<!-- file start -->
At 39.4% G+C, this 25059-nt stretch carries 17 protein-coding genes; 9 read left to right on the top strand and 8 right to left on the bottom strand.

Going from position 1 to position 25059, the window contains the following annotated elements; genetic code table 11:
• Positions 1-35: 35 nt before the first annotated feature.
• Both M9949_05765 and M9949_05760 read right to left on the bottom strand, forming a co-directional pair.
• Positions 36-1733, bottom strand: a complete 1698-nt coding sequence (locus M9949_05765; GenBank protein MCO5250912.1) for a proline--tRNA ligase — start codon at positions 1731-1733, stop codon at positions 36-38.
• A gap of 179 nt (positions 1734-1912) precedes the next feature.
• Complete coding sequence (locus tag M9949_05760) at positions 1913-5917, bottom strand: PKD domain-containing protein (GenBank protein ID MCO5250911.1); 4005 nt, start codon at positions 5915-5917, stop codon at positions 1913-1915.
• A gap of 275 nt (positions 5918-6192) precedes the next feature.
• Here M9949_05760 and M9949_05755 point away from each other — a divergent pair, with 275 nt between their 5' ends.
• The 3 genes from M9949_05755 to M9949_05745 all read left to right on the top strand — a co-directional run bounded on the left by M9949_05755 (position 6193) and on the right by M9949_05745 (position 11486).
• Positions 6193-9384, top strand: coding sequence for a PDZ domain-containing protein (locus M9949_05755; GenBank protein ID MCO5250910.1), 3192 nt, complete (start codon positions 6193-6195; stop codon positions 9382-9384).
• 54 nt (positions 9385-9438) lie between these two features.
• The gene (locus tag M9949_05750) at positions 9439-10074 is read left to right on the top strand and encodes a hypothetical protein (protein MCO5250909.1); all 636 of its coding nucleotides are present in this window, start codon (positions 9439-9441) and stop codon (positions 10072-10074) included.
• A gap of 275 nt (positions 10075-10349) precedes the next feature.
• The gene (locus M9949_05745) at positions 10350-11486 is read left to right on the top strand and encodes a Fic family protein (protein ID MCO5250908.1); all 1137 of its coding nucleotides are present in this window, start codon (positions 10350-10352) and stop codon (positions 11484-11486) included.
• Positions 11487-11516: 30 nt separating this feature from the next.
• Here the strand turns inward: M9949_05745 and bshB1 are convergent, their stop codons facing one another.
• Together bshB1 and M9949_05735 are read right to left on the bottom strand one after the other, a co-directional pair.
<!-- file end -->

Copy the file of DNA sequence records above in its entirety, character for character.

At 39.4% G+C, this 25059-nt stretch carries 17 protein-coding genes; 9 read left to right on the top strand and 8 right to left on the bottom strand.

Going from position 1 to position 25059, the window contains the following annotated elements; genetic code table 11:
• Positions 1-35: 35 nt before the first annotated feature.
• Both M9949_05765 and M9949_05760 read right to left on the bottom strand, forming a co-directional pair.
• Positions 36-1733, bottom strand: a complete 1698-nt coding sequence (locus M9949_05765; GenBank protein MCO5250912.1) for a proline--tRNA ligase — start codon at positions 1731-1733, stop codon at positions 36-38.
• A gap of 179 nt (positions 1734-1912) precedes the next feature.
• Complete coding sequence (locus tag M9949_05760) at positions 1913-5917, bottom strand: PKD domain-containing protein (GenBank protein ID MCO5250911.1); 4005 nt, start codon at positions 5915-5917, stop codon at positions 1913-1915.
• A gap of 275 nt (positions 5918-6192) precedes the next feature.
• Here M9949_05760 and M9949_05755 point away from each other — a divergent pair, with 275 nt between their 5' ends.
• The 3 genes from M9949_05755 to M9949_05745 all read left to right on the top strand — a co-directional run bounded on the left by M9949_05755 (position 6193) and on the right by M9949_05745 (position 11486).
• Positions 6193-9384, top strand: coding sequence for a PDZ domain-containing protein (locus M9949_05755; GenBank protein ID MCO5250910.1), 3192 nt, complete (start codon positions 6193-6195; stop codon positions 9382-9384).
• 54 nt (positions 9385-9438) lie between these two features.
• The gene (locus tag M9949_05750) at positions 9439-10074 is read left to right on the top strand and encodes a hypothetical protein (protein MCO5250909.1); all 636 of its coding nucleotides are present in this window, start codon (positions 9439-9441) and stop codon (positions 10072-10074) included.
• A gap of 275 nt (positions 10075-10349) precedes the next feature.
• The gene (locus M9949_05745) at positions 10350-11486 is read left to right on the top strand and encodes a Fic family protein (protein ID MCO5250908.1); all 1137 of its coding nucleotides are present in this window, start codon (positions 10350-10352) and stop codon (positions 11484-11486) included.
• Positions 11487-11516: 30 nt separating this feature from the next.
• Here the strand turns inward: M9949_05745 and bshB1 are convergent, their stop codons facing one another.
• Together bshB1 and M9949_05735 are read right to left on the bottom strand one after the other, a co-directional pair.